What are clouds for kids

explain cloudsHumidity Relative Humidity Dew pointCloud formation processTypes of cloudsHow do cirrus clouds look likeWhat does a stratus cloud look likeHow does a cumulus cloud look likecontrails lenticular clouds and fogWhat do clouds tell us


class lessons pointsAsexual Reproduction
class lessons pointsCharac'tics of Living Things
class lessons pointsElectricity
class lessons pointsElement, Mixture, Compound

class lessons pointsForces
class lessons pointsGenetics
class lessons pointsKinds of Energy
class lessons pointsMatter
class lessons pointsNeeds of Living Things
class lessons pointsNutrients in Food
class lessons pointsPhotosynthesis
class lessons pointsRock Cycle
class lessons pointsSexual Reproduction
class lessons pointsSimple Machines
class lessons pointsSoils
class lessons pointsThe Five Senses
class lessons pointsWinds
class lessons pointsWater (Hydrolic) Cycle

explain how a cloud forms

Types of clouds

Clouds can be put into three main groups:

High Altitude clouds: These are found 20,000ft or higher above the land surface. Cirrus, Cirrostratus and Cirrocumulus are the cloud types found here.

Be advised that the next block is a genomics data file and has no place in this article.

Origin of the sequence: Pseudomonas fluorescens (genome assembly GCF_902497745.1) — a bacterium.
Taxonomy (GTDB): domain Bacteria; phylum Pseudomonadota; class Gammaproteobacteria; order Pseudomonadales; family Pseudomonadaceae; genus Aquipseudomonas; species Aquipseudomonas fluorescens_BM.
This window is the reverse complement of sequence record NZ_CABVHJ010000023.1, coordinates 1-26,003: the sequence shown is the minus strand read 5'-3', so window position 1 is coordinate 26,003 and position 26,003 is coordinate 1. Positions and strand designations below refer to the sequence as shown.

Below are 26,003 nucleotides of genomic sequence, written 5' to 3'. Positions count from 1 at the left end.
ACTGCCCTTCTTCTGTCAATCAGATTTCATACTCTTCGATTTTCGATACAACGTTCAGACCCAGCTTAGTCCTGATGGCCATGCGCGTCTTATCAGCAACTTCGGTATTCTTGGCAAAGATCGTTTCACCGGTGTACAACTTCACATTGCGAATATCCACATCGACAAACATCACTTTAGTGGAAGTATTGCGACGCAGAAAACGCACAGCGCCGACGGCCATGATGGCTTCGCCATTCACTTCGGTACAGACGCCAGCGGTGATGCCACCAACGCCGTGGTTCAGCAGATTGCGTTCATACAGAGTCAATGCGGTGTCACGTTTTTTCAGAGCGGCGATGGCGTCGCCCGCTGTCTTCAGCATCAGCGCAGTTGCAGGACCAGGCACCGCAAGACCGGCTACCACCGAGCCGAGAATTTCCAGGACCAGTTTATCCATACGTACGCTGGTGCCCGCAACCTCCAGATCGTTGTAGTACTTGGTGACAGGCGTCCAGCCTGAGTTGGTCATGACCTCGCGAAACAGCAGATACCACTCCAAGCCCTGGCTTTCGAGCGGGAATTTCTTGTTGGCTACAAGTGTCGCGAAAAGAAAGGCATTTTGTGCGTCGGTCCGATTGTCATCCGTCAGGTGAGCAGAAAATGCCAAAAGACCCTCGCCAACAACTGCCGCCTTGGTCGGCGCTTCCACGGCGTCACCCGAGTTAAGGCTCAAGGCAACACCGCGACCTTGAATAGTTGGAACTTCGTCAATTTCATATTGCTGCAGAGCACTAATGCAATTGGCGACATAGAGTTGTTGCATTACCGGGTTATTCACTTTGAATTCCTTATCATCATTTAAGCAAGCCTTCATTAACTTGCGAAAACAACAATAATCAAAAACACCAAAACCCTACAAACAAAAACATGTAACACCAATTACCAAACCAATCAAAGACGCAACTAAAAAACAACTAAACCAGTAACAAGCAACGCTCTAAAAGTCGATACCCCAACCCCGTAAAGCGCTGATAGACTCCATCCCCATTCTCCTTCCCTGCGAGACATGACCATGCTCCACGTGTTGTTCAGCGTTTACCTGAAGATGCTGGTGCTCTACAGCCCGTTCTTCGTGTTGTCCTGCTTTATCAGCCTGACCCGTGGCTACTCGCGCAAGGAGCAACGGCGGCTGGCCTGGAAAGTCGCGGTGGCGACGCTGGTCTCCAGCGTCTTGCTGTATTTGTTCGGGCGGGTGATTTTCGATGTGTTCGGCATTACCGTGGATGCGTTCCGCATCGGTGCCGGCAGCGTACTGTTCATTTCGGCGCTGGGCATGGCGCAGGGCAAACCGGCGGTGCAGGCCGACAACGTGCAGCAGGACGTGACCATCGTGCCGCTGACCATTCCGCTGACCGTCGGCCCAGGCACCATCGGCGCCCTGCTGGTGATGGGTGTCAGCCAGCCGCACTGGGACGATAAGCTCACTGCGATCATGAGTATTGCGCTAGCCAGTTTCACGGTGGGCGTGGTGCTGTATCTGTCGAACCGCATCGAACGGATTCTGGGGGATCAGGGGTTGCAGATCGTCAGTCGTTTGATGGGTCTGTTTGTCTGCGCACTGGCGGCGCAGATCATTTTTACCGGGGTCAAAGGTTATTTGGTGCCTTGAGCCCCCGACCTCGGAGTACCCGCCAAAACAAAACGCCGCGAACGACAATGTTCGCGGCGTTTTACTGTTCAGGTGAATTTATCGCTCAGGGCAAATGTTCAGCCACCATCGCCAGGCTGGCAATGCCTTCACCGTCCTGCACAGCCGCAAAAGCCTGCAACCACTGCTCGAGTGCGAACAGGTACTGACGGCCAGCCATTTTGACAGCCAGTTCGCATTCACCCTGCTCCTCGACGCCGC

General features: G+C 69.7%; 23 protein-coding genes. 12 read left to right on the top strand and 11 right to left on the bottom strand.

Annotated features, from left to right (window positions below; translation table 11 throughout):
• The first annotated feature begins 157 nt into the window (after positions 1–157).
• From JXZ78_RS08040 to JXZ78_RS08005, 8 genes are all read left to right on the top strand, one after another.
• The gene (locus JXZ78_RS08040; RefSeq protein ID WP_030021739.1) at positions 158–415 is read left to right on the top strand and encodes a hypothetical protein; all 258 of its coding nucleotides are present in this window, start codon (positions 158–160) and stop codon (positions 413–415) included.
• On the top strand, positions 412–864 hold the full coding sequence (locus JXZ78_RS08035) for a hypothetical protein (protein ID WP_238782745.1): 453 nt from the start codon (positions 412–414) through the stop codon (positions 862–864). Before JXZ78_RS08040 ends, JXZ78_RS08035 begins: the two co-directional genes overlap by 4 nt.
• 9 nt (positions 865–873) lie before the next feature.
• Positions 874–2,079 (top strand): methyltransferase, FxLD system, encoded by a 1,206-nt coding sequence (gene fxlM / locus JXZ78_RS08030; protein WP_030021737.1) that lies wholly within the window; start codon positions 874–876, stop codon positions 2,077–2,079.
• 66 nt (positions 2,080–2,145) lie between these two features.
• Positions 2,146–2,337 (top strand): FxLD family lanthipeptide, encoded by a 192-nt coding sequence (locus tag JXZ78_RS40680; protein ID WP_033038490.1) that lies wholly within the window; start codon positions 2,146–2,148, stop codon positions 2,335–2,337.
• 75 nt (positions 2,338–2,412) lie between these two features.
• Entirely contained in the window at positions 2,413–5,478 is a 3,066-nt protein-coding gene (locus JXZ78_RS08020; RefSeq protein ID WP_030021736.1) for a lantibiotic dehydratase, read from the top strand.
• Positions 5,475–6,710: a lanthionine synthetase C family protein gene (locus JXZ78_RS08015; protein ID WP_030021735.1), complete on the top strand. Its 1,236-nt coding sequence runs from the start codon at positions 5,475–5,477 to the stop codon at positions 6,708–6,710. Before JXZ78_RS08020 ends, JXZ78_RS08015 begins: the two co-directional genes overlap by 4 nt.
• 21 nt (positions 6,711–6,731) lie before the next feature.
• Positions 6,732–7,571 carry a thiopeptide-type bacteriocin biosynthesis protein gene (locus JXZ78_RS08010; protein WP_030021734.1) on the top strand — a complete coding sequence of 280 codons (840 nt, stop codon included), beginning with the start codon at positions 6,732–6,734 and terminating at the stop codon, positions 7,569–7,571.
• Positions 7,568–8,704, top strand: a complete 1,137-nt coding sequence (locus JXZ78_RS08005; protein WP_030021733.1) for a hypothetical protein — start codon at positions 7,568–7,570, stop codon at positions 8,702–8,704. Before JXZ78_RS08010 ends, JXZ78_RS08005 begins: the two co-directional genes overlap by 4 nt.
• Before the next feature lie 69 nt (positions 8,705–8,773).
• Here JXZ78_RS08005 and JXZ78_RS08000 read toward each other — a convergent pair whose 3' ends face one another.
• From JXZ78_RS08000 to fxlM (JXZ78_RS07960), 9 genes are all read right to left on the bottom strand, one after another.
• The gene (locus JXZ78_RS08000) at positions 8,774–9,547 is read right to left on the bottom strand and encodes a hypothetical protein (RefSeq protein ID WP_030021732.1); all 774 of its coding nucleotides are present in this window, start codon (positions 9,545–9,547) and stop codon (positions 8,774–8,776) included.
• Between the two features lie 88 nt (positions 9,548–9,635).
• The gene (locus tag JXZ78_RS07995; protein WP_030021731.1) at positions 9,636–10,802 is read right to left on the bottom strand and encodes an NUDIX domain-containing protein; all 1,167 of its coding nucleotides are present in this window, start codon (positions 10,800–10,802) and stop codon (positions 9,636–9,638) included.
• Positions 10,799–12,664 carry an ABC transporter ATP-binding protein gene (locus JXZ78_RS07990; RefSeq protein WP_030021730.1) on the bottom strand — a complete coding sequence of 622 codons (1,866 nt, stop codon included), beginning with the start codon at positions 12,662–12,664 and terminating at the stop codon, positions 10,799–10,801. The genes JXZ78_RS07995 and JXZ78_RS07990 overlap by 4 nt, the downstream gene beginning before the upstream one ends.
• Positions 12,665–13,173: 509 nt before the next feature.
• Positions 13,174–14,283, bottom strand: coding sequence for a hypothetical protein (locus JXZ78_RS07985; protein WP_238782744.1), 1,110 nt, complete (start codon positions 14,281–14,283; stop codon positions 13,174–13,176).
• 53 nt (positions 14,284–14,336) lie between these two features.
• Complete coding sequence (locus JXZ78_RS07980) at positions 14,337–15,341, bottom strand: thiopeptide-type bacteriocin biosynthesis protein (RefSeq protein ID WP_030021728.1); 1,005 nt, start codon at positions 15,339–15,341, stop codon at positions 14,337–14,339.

Middle Altitude Clouds: These are found between 6,500ft to 20,000ft above the land surface. Altostratus and Altocumulus are the cloud types found here.

Low Altitude Clouds: These cloud types can be found from ground level to about 6,500ft above it. They include Stratus, Stratocumulus and Nimbostratus clouds.

cloud types

cloudsVertical Clouds: These are clouds that extend from the lower to the higher altitude s of the atmosphere. They form by thermal convection or frontal lifting, sustained by powerful convectional current that hold and push the moisture in the clouds further upward. An example of a vertical cloud is the Cumulonimbus cloud.

cloudsFoggy Clouds: These form close to the ground. Sometimes they make visibility very poor such that you can hardly see more than 60 away.

cloudsCloud Names: There are 4 primary clouds, which have specific features of their own. These are Cirrus (meaning curl), Stratus (meaning spread over), Cumulus (meaning pile or heap), and Nimbus (meaning water or rain bearing). They are often combined with many other names to describe other secondary cloud types.

previous pageGo to next page
What is condensationall about clouds